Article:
70 Years Strong, Volkswagen Celebrates Time in America

The term Volkswagen directly translates to "People's car" in German, which is exactly what Ben Pon was looking to sell Americans when he came over here in 1949. Ben Pon was a Dutch businessman who first arrived in America with two Volkswagen Type 1 vehicles that later transformed into what we historically know as the Volkswagen Beetle. The Beetle that we've grown to love over the past 70 years may be a hit among modern consumers, but the concept models didn't quite take off as fast as they had anticipated. Only two were actually sold to American drivers.

The mild response Volkswagen found towards their 1949 models may have been attributed to the small size of the vehicle, and the air-cooled engine that was unable to provide a high amount of horsepower. To promote the simplicity of what had now turned into the Beetle, they hired producers at the Doyle Dane Bernbach agency in hopes of creating an ad campaign that would result in more sales. The agency opted for a simplistic campaign known as the "Think Small" ads. These printed advertisements marketed the minimalist characteristics of the Beetle, and sales ended up boosting tremendously.

After seeing the success following the Think Small campaign, Volkswagen manufacturers started working on a split-window Type-2 bus in the year 1954. This is what is known as their classic "hippie bus" model. Thirteen years later, they ended up creating a new bus model off of this concept that included 21 windows. The vast amount of windows paired with the open roof allowed natural sunlight to pour through to both the driver and its passengers.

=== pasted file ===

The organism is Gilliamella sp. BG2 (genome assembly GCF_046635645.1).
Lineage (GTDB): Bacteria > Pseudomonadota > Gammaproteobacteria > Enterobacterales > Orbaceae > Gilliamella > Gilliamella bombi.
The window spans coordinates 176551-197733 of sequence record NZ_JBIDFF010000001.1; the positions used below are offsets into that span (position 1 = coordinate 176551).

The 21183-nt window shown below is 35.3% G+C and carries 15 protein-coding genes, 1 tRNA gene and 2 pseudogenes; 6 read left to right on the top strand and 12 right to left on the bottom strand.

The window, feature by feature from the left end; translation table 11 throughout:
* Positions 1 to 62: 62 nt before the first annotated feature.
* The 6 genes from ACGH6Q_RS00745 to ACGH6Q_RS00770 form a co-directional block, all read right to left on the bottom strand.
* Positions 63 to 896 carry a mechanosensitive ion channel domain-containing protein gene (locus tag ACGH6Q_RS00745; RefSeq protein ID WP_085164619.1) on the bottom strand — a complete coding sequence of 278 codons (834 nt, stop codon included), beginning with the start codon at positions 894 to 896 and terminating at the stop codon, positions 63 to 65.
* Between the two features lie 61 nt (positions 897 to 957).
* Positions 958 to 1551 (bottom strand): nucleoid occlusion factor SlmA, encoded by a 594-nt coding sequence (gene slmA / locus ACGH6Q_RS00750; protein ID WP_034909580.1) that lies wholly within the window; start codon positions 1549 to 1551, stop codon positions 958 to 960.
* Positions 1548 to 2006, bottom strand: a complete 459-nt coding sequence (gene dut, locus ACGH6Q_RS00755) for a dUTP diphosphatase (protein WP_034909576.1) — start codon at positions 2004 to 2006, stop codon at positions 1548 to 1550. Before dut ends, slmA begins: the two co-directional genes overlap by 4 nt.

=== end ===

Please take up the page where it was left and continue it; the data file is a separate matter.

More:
In 1966, Volkswagen started to get much more advanced in their vehicle models. They came out with a Squareback in hopes of reinventing themselves from their simplified image. They utilized Audi-inspired features and two passenger doors. It not only excelled in terms of performance, but it offered the sense of innovation that they were seeking to add to their brand. This particular Squareback model ended up being popular among consumers that wanted to upgrade to a newer Volkswagen vehicle without it being a Type-2 bus.

Exactly seven decades later, Volkswagen has sold millions of vehicles in the United States, and they continue to see high rates of success annually. Whether they're releasing a model based on a completely new concept, or just reinventing one of their classics, Volkswagen always seems to maintain their presence as one of the most sought-after vehicles makes. Stop by Orlando Volkswagen South, and let us help you find the perfect Volkswagen model for you.

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